Jack Frost (1997)

Own it!

review by Scott Hamilton and Chris Holland
See also:

Child's Play

Child's Play 2

Child's Play 3

Bride of Chucky

Leprechaun in the Hood

Pumpkinhead II:
Blood Wings

Jack Frost

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Our rating: two LAVA® motion lamps.

"I don't know how to
It has seemingly become the duty of every Internet critic specializing in horror flicks or b-movies to review 1997's Jack Frost. The reasons for this aren't entirely clear: maybe it's the outlandish premise, the film's calculated camp value, or the lenticular motion-illusion cassette cover that changes an innocent snowman into a slavering ice-beast as you walk by the shelf in the video store. Let us not forget to mention the comic possibilities inherent in the fact that Michael Keaton starred in a family film of the same title which had eerie parallels to its horrific predecessor — namely, a human transformed into a walking, talking snowman.

But where the Jack Frost played by Keaton used his snowy powers for the betterment of the lives of his children, the titular snowman in the opus at hand is a serial killer whose DNA has been bonded to the new-fallen snow when he is accidentally splashed with an "experimental acid." Though his human body is no more, the resurrected Jack (Scott MacDonald) eludes his captors on the eve of his execution and begins to terrorize the community of "Snowmonton, Snow Man Capitol of the World."

When Muppets Attack!
Coincidentally, Snowmonton is the little town where Jack was inadvertently captured by small-time sheriff Sam (Christopher Allport), who will be the hero in our little horror story. Since Jack swore retribution against Sam, Sam is rather pleased that Jack will soon be meeting his demise in the electric chair — or so he thinks.

On the way to his date with destiny, Jack is released from the prison transport by an accident with the truck. His joy, however, is short lived. The jackknifed truck releases it's contents, and quicker than you can say "Hulk/Daredevil rip-off," Jack is transformed into a being made of that most terrifying of substances: snow. Not just any snow, mind you, but snow with the ability to melt and re-freeze at will. Ooooooh! Scary!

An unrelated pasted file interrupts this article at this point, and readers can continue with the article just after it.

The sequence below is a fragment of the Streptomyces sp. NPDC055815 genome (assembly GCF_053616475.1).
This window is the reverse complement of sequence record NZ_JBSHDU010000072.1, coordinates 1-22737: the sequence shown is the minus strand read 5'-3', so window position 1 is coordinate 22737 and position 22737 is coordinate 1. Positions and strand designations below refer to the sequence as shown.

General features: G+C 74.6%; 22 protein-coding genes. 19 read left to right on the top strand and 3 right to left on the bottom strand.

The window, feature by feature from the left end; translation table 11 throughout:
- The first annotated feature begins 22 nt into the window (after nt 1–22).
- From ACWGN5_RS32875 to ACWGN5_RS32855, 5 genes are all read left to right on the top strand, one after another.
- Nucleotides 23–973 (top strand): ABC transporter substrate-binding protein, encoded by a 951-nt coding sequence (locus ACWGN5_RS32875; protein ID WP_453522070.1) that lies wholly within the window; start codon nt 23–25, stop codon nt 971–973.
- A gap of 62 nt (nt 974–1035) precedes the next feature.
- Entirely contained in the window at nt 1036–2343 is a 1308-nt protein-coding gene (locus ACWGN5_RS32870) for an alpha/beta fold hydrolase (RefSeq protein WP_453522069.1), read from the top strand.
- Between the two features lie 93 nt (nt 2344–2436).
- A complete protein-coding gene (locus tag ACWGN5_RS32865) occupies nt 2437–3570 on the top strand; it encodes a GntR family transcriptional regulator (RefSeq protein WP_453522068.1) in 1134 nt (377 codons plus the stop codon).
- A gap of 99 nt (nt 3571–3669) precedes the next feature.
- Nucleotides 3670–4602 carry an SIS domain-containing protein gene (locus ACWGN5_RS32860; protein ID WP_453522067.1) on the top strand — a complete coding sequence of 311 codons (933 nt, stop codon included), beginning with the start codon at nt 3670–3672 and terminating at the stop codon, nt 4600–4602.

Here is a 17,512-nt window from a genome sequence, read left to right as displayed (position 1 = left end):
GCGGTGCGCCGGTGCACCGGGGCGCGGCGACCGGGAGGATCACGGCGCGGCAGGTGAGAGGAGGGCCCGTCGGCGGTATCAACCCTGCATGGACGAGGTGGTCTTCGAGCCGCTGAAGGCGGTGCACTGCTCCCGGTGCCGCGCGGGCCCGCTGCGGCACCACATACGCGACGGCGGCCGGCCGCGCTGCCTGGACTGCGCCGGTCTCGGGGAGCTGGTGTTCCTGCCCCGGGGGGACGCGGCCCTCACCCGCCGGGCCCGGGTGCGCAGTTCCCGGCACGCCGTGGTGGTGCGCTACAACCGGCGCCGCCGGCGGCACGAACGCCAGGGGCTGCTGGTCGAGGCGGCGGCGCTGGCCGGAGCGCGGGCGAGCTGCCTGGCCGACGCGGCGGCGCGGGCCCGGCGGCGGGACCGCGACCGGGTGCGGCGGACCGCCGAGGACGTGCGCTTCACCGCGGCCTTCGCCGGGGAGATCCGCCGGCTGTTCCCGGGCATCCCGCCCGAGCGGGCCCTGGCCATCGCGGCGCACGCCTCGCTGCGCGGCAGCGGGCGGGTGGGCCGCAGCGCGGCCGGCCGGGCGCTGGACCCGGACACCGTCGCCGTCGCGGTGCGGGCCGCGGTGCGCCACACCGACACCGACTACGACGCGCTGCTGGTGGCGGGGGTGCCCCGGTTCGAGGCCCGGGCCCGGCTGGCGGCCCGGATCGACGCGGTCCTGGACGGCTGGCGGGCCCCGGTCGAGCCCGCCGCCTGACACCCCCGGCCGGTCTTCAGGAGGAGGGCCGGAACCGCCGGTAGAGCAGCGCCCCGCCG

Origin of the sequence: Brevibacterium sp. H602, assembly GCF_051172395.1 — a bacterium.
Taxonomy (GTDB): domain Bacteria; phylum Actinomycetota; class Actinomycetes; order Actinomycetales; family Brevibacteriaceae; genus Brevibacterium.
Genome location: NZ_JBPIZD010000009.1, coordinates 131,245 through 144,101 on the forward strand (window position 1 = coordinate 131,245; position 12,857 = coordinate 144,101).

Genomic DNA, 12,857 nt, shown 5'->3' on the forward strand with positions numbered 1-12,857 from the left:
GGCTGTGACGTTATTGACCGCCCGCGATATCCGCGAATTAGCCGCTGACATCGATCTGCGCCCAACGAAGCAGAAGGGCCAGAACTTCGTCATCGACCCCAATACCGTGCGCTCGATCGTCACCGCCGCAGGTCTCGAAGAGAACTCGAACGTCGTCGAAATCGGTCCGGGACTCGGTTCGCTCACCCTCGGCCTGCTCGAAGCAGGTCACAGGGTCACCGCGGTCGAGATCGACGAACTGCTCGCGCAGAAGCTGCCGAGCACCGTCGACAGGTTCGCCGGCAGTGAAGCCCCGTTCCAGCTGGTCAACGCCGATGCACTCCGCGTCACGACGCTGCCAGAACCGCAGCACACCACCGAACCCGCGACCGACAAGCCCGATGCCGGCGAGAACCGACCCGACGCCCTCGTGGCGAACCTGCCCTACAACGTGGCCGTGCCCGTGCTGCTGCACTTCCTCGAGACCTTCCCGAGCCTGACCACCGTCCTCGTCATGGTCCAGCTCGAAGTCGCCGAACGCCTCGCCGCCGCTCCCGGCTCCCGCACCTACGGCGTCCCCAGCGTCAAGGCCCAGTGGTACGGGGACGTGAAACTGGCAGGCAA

After that, not much happens. Jack goes around town, killing people while making Freddy Krueger-esque puns. The highlight has to be the two teenagers who sneak into the Sheriff's house to have sex. Jack impales the guy with an icicle, then melts into the house's tub and lures the girl to take a bath in him. Well, "lure" is kind of a strong word. She climbs into a mysteriously full tub of her own volition, and without worrying that her horny boyfriend has disappeared, despite the very real chance of seeing her naked. We figure that if he had filled the tub for her, he would stick around to watch the show.

"You're right, that Christmas tree
is looking pretty shady..."
We might have liked Jack Frost a bit better if writer-director Michael Cooney had seriously committed the film to a course of action, in its plot and in its style. If he wanted it to be a spoof of horror flicks, it should have flaunted more of the conventions rather than simply aping them. If he wanted to make a pseudo-serious horror film with an amusing premise, a script with less of an Idiot Plot was required. As it stands, the film flounders between the two concepts, never really making much of a statement in either.